Despite the 2018 Bitcoin bubble and subsequent crypto crash, digital currencies remain big business. As reported in Forbes recently, plenty of entrepreneurs are making the most of the crypto financial world and the underlying blockchain technology.
Although cryptocurrencies represent a highly secure way of making transactions, there is still a number of pressing cybersecurity threats, particularly as threat actors turn their attention to exchanges and wallet providers in record numbers.
With that in mind, it pays to keep your security ducks in a row, and your currencies safe. Here are some easy and actionable tips to get you started.
Encrypt your data transmissions
Of all the things you can do to secure your currencies, buying a VPN app for data protection is one of the fastest and easiest ways to boost your cyber defenses.
VPNs, or Virtual Private Networks provide data encryption, which is an essential layer of security when you’re logging in to wallets, exchanges, and accounts, or making a trade. They also hide your activity as you’re browsing on a private network. Just ensure you choose a high-quality, paid subscription over questionable free versions.
Choose the right wallet for the job
If you won $10,000 in physical cash today, would you walk around with the cash in your pocket? Probably not. You’d be more inclined to rush to your bank and secure your windfall. It’s exactly the same with cryptocurrencies. Keep a small amount in your online hot wallets, which are akin to your pocket, but put the majority of your currencies in cold, offline storage.
Use multi-factor authentication methods
Unfortunately, the days when we could all blithely log into our accounts with just one password and no extra steps are long gone. These days, two-factor authentication is a bare minimum. Choose to go the extra mile and your accounts, and by extension, your currencies will be a whole lot safer.
Just be cautious of the extra risks involved with using your smartphone’s text messages as an authentication method. If your phone is lost or stolen, it could provide threat actors with an easy way to access your crypto.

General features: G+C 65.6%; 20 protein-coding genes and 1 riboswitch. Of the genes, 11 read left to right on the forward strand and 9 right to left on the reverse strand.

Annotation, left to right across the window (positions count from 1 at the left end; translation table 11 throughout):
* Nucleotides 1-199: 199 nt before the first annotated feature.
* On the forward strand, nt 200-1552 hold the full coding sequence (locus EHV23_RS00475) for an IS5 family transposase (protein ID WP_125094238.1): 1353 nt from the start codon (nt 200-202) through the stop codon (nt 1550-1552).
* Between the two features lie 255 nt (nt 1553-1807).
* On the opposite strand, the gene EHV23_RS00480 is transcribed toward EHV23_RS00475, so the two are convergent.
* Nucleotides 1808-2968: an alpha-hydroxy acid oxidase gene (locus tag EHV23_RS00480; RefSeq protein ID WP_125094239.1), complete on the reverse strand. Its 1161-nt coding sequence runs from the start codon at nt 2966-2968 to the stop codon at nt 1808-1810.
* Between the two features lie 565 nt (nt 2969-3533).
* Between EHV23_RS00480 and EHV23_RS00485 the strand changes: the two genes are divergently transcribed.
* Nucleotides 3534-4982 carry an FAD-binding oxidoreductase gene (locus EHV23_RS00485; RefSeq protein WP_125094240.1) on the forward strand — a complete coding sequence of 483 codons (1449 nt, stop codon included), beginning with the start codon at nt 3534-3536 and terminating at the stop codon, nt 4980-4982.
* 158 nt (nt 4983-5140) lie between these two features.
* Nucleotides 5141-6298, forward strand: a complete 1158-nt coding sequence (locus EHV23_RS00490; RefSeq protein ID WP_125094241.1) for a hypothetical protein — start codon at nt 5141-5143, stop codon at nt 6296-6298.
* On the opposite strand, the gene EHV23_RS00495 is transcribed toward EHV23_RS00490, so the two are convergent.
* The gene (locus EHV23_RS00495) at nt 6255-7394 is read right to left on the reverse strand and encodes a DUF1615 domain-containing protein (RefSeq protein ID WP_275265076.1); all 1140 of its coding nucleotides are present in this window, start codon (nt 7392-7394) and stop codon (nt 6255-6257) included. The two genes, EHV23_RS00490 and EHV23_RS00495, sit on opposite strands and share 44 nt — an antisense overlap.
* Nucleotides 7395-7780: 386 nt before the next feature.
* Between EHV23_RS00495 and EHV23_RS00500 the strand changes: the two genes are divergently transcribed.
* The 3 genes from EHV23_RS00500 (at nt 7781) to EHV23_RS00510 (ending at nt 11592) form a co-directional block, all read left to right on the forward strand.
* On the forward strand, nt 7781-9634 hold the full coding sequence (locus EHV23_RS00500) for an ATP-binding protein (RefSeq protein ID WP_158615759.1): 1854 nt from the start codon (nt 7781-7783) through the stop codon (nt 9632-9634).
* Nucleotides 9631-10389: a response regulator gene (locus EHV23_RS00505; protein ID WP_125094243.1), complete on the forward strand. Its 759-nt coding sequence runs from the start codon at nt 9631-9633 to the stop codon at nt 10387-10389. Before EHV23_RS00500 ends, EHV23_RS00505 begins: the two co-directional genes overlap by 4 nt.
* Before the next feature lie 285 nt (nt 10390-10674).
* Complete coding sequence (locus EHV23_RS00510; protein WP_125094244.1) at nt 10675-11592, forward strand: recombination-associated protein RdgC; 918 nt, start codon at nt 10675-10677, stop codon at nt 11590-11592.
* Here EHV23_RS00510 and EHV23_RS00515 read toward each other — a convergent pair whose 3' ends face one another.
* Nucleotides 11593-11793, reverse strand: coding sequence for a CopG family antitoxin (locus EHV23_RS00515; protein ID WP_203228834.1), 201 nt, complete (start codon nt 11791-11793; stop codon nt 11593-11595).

Keep your big investment wins to yourself
Let’s say you made a clever decision and traded some of your Etherum, for instance, for an up and coming altcoin and the altcoin took off in a big way. You made plenty of dosh and you definitely want to let other people know.
It’s problematic to share your successes though, sure, tell your significant other and people you know well in person, but don’t share your news with your trading forum buddies or on social media. Doing so makes you a target and cybercriminals can be very sneaky when it comes to “befriending” you online.
Choose your exchanges carefully
In 2019, there were a record number of 12 major cryptocurrency exchanges hacked. In total, more than US$292 million and around 500,000 items of customer data were stolen. Exchanges are not infallible, despite their best efforts. Do your research into each exchange’s security standards and protocols? Remember, because cryptocurrency is largely decentralized and deregulated, you have no resource for justice if you lose all your funds.
Get multisig addresses
Add an additional layer of security to your wallets by choosing multi-sig log-in processes. You can think of multi-sig (multi-signature) as akin to a door that requires two different keys to unlock it. You use digital keys instead, of course, to make your digital defenses even stronger. As you can imagine, multisig addresses are perfect when you’re investing with a friend as both your keys are needed to “unlock” the wallet with shared funds inside.